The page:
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Florida Auto Accident Laws Explained

Florida auto accident laws follow the same general structure as those in other states - the difference is how they are interpreted and implemented. As a Florida driver, it is important to understand what our state’s auto accident laws are and how they affect you in the unfortunate event of an accident.

Whether you want a driver’s education refresher course or you’re a newly-licensed driver, here’s what you need to know about Florida auto accident laws.

Reporting a Car Accident

Florida law requires all drivers to stop at the scene of an accident to help anyone who’s injured. Whether you're a driver involved in an accident or arriving on the scene, if the accident causes injuries or damage in excess of $500, it must be reported to the local police department. If the accident did not occur in a municipality, report the accident to the nearest station of the Florida Highway Patrol.

If there are injuries, you are required to stay at the scene. You should also gather the following details:

  • Names, drivers license numbers, and contact information for all drivers

  • Insurance company information for all drivers and vehicles

  • Year, make, model, color, and vehicle identification number of all vehicles involved

  • Photos of the accident scene as well as the location of all vehicles involved

  • Names and contact information of all accident witnesses to the accident, including passengers of the vehicles

Insurance Requirements

Per Florida law, all drivers are required to purchase care insurance and carry proof of insurance in their vehicle. At minimum, drivers must carry $10,000 for Personal Injury Protection (PIP) coverage and $10,000 for Property Damage Liability (PDL) coverage. PIP insurance covers all injuries to you, regardless of who was at-fault for the accident. It also could cover you for any lost wages or workdays missed because of the injury. PDL coverage pays for any damage caused by you to other’s property.

Florida is a “no-fault” state, meaning each person’s insurance company pays for their own accident expenses regardless of fault. If an accident causes someone more damage or injuries than your insurance policy coverage limits, you may have a right to sue you for additional damages by filing a lawsuit.

Statute of Limitations

The statute of limitations sets a time limit on your right to bring a lawsuit. If you miss the deadline and you try to file your car accident lawsuit past this date, the Florida court system will likely dismiss your case, unless some rare exception applies to extend the deadline. In most circumstances, you have four years from the date of the accident to file your case in the Florida court system.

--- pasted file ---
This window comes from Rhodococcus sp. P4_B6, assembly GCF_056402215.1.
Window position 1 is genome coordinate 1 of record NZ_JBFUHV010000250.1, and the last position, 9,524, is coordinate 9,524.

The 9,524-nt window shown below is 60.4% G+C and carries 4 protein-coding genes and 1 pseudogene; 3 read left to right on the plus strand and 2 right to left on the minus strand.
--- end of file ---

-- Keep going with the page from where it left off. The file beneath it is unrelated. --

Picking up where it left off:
Pure Comparative Fault

Even if both drivers are found to be at fault in an accident, you might be able to file an insurance claim in Florida. Florida follows a "pure comparative fault" rule if or when both parties share blame for an accident. In most car accident cases, the jury is asked to calculate two things based on the evidence: the total dollar amount of the plaintiff's damages, and the percentage of fault that belongs to each party. Under the pure comparative fault rule, the plaintiff's damages award is reduced by a percentage equal to the share of fault. For example, if you’re found to be 80% at fault for an accident that resulted in $20,000 in damages, you are still eligible for suing (and be compensated) for 20% of the damages ($4,000).

If you or a loved one has been injured in a car accident, it is essential to seek help from a car accident attorney who takes a client-first approach. At Stark Injury Law, our attorneys are involved in all phases of each case, from routine “fender-benders” or a catastrophic injury claim resulting in complex litigation and jury trial. To learn more or to schedule a free consultation, call 813-221-6889 or complete our online contact form.



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